Lefty’s Incredible Hat Trick – Magic Magazine

Post 18 of 64


You might know him in the world of magic as “Lefty” or as the “Red Gamester.” You might know him in the broader world of show business as an entrepreneurial nightclub executive or as a show consultant for the likes of Wayne Newton, Steve Wyrick, or Meatloaf. What you should also know is that in reality he’s the unflappable, enigmatic, and versatile Douglas Leferovich, who wears many different hats.

“I think of myself as not only a magician but much more,” Doug says. “Being a magician has opened the doors to doing many other things. I have learned a lot about lighting, staging, and sound, which I am able to use to help other performers. Obviously, when a new project comes up I often try to insert something magical into the mix, since that’s my area of expertise. I’ve learned over time to be able to switch hats quickly!”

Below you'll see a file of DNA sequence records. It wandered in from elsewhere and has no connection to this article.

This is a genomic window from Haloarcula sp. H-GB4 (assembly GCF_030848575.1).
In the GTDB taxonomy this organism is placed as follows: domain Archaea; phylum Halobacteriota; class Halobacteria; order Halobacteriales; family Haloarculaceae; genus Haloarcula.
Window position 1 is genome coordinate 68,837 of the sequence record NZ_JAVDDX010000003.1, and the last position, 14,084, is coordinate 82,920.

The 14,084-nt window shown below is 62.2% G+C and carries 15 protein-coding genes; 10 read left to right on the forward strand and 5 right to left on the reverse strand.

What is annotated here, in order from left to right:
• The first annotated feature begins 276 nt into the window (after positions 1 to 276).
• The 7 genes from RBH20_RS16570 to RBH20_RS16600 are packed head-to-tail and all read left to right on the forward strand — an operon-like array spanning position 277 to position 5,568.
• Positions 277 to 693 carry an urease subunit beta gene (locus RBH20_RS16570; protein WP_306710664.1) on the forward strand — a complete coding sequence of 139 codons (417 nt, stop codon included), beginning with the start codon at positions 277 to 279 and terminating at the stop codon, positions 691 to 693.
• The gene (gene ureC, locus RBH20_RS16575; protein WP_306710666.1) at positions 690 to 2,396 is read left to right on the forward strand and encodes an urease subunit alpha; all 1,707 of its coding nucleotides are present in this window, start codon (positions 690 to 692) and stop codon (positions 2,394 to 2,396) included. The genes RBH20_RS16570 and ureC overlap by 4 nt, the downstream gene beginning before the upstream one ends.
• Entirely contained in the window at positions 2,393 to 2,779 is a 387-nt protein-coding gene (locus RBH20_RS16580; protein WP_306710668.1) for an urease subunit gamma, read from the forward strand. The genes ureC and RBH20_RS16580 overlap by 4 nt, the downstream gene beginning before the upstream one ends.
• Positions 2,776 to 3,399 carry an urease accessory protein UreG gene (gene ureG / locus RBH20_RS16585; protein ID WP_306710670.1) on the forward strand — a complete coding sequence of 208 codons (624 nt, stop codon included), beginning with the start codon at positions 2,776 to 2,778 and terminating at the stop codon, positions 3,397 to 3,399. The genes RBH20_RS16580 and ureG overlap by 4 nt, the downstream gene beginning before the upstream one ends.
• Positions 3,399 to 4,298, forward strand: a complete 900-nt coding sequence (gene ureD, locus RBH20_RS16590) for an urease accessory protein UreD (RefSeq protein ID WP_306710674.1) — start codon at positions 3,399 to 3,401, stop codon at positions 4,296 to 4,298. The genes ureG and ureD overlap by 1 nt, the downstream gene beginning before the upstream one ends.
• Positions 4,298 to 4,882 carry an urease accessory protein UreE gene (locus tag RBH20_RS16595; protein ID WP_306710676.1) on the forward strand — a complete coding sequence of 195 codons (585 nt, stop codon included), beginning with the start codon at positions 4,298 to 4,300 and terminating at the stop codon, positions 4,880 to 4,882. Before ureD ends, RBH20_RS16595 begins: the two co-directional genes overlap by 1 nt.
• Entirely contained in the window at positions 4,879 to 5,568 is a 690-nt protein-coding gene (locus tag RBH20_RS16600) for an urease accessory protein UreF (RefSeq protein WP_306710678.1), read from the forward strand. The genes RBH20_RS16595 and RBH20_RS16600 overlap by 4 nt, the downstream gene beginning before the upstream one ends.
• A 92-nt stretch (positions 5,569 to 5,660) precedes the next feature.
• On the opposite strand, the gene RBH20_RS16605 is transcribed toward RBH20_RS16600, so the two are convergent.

Standing over six feet tall, when Doug makes an entrance, he always looks cool and hip. He carries himself with a mixture of authority and humility. He has an intense look in his eyes, closely observing and analyzing everything that is going on around him. His presence easily fills a stage like the one he currently performs on as the guest act in Murray Sawchuck’s show at Planet Hollywood in Las Vegas. Says Doug, “How many magicians who have their own show on the Las Vegas Strip would put another magician in their show? I’m guessing — only one! I feel very lucky that Murray has put me in and kept me in his show.”

According to Murray, Doug is the type of person who is very calculated. “He listens, doesn’t say much, takes it in. Then, when he does speak, what he shares with you is brilliant, intelligent, and right on the money. He’s a details man; he sees things most people don’t see.” Murray calls Leferovich his “secret weapon for success.”